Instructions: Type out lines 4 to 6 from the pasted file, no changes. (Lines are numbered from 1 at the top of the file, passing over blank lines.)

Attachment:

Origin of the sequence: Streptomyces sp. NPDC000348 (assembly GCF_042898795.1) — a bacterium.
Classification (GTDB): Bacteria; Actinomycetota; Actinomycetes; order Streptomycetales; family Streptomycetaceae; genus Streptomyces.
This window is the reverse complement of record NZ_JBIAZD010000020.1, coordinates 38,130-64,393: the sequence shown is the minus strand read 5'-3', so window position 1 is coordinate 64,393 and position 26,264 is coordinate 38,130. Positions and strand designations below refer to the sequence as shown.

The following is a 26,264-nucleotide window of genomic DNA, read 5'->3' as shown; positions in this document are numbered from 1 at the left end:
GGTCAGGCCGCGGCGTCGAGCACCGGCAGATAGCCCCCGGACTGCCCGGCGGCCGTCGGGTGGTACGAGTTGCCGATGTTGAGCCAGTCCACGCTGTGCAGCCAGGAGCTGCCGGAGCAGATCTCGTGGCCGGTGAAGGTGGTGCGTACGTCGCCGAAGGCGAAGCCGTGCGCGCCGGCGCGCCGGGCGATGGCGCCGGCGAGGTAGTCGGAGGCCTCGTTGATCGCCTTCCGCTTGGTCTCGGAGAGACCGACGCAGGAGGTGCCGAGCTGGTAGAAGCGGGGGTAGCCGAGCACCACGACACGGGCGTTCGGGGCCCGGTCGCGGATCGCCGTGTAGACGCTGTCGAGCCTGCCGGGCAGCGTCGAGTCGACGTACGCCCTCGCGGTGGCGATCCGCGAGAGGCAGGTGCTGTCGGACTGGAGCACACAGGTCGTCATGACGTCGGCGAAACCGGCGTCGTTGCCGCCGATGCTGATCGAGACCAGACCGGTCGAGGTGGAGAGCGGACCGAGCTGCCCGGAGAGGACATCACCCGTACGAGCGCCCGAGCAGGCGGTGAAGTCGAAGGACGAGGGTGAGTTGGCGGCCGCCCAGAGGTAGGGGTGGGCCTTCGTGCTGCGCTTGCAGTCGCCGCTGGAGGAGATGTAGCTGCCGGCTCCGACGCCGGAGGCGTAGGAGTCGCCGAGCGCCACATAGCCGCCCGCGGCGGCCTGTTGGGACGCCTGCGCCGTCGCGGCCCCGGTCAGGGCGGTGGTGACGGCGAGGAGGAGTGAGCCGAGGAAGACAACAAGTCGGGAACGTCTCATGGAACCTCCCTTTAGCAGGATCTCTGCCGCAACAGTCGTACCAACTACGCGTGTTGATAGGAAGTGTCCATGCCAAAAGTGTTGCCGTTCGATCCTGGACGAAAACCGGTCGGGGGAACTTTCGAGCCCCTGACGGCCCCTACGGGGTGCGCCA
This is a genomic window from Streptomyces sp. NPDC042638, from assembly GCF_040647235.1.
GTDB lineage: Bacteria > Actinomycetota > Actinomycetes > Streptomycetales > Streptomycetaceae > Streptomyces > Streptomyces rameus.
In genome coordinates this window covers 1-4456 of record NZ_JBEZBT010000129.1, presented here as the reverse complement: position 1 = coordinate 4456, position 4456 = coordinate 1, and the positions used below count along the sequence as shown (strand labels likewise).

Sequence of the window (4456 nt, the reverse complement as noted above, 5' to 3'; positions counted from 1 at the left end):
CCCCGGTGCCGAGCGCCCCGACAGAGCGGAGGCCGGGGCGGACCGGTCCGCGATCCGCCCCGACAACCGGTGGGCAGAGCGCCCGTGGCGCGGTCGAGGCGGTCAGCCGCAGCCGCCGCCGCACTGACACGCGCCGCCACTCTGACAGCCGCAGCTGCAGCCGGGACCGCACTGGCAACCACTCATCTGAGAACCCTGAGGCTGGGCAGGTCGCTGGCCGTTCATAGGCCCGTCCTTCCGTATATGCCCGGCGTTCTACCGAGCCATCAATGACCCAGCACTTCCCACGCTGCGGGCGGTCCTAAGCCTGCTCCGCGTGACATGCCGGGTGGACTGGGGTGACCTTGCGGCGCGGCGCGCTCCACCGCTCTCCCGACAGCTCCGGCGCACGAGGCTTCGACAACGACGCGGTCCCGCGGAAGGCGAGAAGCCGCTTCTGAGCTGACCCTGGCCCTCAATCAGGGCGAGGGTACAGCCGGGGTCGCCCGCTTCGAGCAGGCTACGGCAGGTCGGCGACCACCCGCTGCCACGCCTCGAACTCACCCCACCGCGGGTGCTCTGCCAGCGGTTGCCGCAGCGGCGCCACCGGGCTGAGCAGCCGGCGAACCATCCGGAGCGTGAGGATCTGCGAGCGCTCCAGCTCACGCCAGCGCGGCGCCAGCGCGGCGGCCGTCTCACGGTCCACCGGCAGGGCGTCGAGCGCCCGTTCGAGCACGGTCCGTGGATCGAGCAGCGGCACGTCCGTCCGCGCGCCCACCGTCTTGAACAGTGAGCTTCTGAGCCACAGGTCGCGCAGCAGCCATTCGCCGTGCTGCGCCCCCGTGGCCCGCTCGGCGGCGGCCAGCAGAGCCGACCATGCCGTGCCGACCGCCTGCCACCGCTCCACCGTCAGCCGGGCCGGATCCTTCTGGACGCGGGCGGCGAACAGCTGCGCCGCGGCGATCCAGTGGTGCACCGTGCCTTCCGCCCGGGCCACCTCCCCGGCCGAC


The following is a 26,264-nucleotide window of genomic DNA, read 5'->3' as shown; positions in this document are numbered from 1 at the left end:
GGTCAGGCCGCGGCGTCGAGCACCGGCAGATAGCCCCCGGACTGCCCGGCGGCCGTCGGGTGGTACGAGTTGCCGATGTTGAGCCAGTCCACGCTGTGCAGCCAGGAGCTGCCGGAGCAGATCTCGTGGCCGGTGAAGGTGGTGCGTACGTCGCCGAAGGCGAAGCCGTGCGCGCCGGCGCGCCGGGCGATGGCGCCGGCGAGGTAGTCGGAGGCCTCGTTGATCGCCTTCCGCTTGGTCTCGGAGAGACCGACGCAGGAGGTGCCGAGCTGGTAGAAGCGGGGGTAGCCGAGCACCACGACACGGGCGTTCGGGGCCCGGTCGCGGATCGCCGTGTAGACGCTGTCGAGCCTGCCGGGCAGCGTCGAGTCGACGTACGCCCTCGCGGTGGCGATCCGCGAGAGGCAGGTGCTGTCGGACTGGAGCACACAGGTCGTCATGACGTCGGCGAAACCGGCGTCGTTGCCGCCGATGCTGATCGAGACCAGACCGGTCGAGGTGGAGAGCGGACCGAGCTGCCCGGAGAGGACATCACCCGTACGAGCGCCCGAGCAGGCGGTGAAGTCGAAGGACGAGGGTGAGTTGGCGGCCGCCCAGAGGTAGGGGTGGGCCTTCGTGCTGCGCTTGCAGTCGCCGCTGGAGGAGATGTAGCTGCCGGCTCCGACGCCGGAGGCGTAGGAGTCGCCGAGCGCCACATAGCCGCCCGCGGCGGCCTGTTGGGACGCCTGCGCCGTCGCGGCCCCGGTCAGGGCGGTGGTGACGGCGAGGAGGAGTGAGCCGAGGAAGACAACAAGTCGGGAACGTCTCATGGAACCTCCCTTTAGCAGGATCTCTGCCGCAACAGTCGTACCAACTACGCGTGTTGATAGGAAGTGTCCATGCCAAAAGTGTTGCCGTTCGATCCTGGACGAAAACCGGTCGGGGGAACTTTCGAGCCCCTGACGGCCCCTACGGGGTGCGCCA
This is a genomic window from Streptomyces sp. NPDC042638, from assembly GCF_040647235.1.